Arizona Food and Farm Finance Forum 2014 http://garynabhan.com/i/archives/2366 

Practical Permaculture – Planting Under Fruit Trees http://wp.me/p2Lm7J-wK 

For these links and more, follow Root Simple on Twitter:

Fruit Tree Maintenance Calendars

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Where we live, it’s the time of year to prune and deal with pest issues on fruit trees. The University of California has a very helpful page of fruit tree maintenance calendars for us backyard orchard enthusiasts.  The calendars cover everything from when to water, fertilize, paint the trunks and many other tasks. You can also find them in one big handy set of charts in UC’s book The Home Orchard.

The permaculturalist in me likes our low-maintenance pomegranate and prickly pear cactus. But I also like my apples, nectaplums and peaches–and those trees need the sorts of interventions described in UC’s calendars. Time to get to work . . .

Reforming City Codes

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On my high horse pointing a finger.

In response to my intemperate use of the word “bureaucrat” in yesterday’s post on the city of Miami Shores’ crackdown on a front yard vegetable garden, a Root Simple reader DRBREW responded:

I hate to do this, but in defense of City bureaucrats (of which, I am one) and code enforcement people (of which I am not)…… Most of those citations are complaint driven, it is the code enforcement person’s job to uphold the City Code (they don’t have to be such a jerk about it though), if they don’t do their job, the person that complained will just go higher in the government structure until they get satisfaction (these people that file complaints are usually victims of someone else that complained and now they want everyone to suffer, it’s a vicious cycle). Most code enforcement people are not actively seeking out violations to write citations on, that’s why she was able to grow her veggies for 17 years without a problem, once the complaint is filed it must be addressed (even as a City bureaucrat, I have been a victim of anonymous complaints on my own property about trees, shrubs, you name it…….). I say this: Change the outdated codes that were enacted as a response to someone’s suburban utopian nightmare of manicured lawns and gumdrop shrubs! This is probably what will come of the Florida case. My City recently tried to legalize backyard chickens, someone started an anti-chicken campaign and the City Council lost it’s nerve and voted the amendment down………….Sometimes you just can’t win……..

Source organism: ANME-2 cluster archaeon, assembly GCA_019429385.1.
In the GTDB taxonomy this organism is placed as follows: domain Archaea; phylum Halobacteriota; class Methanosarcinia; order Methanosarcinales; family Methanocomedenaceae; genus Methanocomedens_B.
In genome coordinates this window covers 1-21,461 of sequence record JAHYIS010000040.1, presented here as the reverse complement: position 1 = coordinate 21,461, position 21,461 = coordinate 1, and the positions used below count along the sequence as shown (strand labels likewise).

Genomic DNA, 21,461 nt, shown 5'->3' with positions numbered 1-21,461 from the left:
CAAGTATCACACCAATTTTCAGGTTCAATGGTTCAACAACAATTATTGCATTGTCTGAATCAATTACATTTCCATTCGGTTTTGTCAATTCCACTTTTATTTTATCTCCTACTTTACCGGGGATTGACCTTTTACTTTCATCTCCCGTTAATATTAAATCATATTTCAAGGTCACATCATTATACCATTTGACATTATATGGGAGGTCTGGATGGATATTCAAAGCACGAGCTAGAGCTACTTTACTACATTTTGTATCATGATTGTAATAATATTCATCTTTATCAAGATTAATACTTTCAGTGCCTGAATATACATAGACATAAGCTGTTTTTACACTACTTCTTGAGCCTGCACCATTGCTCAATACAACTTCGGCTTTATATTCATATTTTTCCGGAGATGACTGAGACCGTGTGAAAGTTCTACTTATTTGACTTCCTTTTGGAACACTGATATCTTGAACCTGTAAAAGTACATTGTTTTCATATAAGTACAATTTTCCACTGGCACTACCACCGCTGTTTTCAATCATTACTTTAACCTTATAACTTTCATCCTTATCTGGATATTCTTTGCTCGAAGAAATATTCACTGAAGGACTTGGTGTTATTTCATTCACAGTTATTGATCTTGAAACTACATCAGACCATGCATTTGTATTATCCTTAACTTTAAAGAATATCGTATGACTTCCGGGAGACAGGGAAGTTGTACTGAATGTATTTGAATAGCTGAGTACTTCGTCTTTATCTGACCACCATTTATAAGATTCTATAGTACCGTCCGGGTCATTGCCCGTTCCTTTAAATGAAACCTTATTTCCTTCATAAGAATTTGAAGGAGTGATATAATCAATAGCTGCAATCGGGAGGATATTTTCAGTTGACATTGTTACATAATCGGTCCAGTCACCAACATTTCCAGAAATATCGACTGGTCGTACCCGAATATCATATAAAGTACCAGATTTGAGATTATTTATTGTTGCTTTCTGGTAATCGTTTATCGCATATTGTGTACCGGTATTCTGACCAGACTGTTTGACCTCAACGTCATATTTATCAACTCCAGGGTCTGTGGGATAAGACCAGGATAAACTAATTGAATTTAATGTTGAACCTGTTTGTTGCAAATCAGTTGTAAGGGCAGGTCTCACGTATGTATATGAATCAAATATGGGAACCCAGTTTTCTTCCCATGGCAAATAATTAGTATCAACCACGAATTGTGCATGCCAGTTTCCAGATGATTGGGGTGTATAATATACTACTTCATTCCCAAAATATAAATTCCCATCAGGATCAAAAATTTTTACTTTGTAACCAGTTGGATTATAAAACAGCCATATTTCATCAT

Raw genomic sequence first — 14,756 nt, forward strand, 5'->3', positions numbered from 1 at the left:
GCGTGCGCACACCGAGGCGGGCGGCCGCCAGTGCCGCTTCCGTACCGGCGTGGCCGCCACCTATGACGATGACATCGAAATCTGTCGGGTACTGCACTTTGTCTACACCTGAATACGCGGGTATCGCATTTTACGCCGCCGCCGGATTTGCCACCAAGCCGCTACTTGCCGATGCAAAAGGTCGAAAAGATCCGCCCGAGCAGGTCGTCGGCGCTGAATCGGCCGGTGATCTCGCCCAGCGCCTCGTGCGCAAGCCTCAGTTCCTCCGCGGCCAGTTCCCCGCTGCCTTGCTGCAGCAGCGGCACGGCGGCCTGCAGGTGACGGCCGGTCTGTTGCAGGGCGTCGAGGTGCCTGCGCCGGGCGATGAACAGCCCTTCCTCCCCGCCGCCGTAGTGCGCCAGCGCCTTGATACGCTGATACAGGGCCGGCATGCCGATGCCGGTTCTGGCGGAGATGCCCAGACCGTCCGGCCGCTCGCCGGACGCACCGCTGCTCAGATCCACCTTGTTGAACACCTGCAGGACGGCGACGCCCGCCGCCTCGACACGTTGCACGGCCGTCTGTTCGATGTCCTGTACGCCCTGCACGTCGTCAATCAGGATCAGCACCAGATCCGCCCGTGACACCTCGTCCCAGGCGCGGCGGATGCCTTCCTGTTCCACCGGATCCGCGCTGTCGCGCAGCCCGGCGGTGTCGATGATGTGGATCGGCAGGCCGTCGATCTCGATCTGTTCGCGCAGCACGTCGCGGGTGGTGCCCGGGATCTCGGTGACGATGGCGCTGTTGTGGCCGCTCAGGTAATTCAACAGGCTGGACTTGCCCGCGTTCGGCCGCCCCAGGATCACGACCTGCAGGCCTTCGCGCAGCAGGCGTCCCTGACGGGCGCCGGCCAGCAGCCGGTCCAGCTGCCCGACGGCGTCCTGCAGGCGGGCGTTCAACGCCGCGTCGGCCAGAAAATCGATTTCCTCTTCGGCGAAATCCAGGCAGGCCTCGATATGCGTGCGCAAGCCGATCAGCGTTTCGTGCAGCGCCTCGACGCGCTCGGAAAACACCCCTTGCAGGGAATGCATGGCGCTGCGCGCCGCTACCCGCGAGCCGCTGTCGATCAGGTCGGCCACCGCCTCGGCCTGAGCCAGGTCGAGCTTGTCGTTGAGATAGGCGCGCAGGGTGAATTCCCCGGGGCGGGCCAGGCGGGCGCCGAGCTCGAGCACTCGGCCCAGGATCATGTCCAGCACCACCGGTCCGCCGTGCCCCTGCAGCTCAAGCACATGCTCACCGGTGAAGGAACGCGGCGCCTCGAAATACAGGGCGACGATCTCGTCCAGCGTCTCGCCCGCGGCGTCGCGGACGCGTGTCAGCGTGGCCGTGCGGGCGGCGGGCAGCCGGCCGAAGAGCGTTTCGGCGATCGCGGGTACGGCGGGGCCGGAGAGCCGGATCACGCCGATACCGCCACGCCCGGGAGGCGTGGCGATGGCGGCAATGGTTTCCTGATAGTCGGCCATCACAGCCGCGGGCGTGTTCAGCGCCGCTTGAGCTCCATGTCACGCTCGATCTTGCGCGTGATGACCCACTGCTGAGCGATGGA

DRBREW makes a good point. The City of Los Angeles just started a comprehensive review of the city municipal codes to deal with years of contradictory and outdated rules. It’s a process that will take years. Both Napoleon and the Roman emperor Justinian inherited law books so bloated that they used their dictatorial powers to sweep them away and start fresh. We can’t do that in a democracy.

I owe and apology to the many civil servants who, DRBREW points out, have to enforce contradictory and nonsensical codes. A few years ago I was part of a group that helped change the code in LA that made it illegal to grow and resell fruit, flowers or nuts in a residential zone. It was legal, for some reason, to grow and sell vegetables. City staff were very helpful in changing the code. They knew it didn’t make sense and were just as eager to change it as we were.

As DRBREW points out, these ridiculous laws tend not to be enforced at all until a feud begins between neighbors. To prevent these situation we can all help create more cohesive communities. It can be as simple as throwing a party. Our neighbors used a new social networking website called Nextdoor to organize a neighborhood party. I realized at that party just how important it is to get neighbors to chat over food and beer. If we’re all friends, we’re less likely to start calling city inspectors on each other and more likely to resolve disputes face to face.

Another step would be to create city codes that work as guidelines, something like Christopher Alexander’s Pattern Language, rather than proscriptions. Take parkway planting regulations, for instance. Put together a group of landscape architects, gardening enthusiasts, native plant experts and come up with a guidebook rather than a list of rules. Ultimately, a human being is going to have to make a judgement call on whether something is a nuisance.

My error with yesterday’s blog post was pointing a finger, rather than seeing our communities as as system. That, and blogging while quaffing a beer–how ironic that “DRBREW” would point out my error.

Front Yard Vegetable Gardeners Fights Back

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Hermine Ricketts, vegetable gardening outlaw. Photo: Greg Allen, NPR.

I’ve got a tip for to city bureaucrats. Bust someone for growing vegetables in their front yard and you’ll be held up for ridicule around the world.

This time it’s the city of Miami Shores’ turn to make fools of themselves for forcing Hermine Ricketts and her husband Tom Carroll to tear up the front yard vegetable garden they’ve tended for 17 years. NPR has the details here. Listen to that story and you’ll get to hear an especially ridiculous grilling from a code enforcement official.

It’s absurd when city codes single out “vegetables.” Broadleaf plantain is a vegetable and anyone who has a lawn is probably growing it. Many flowers such as calendula are edible. Broccoli is a flower. I could go on.

Let’s just say that we wish Ricketts luck with her lawsuit against Miami Shores.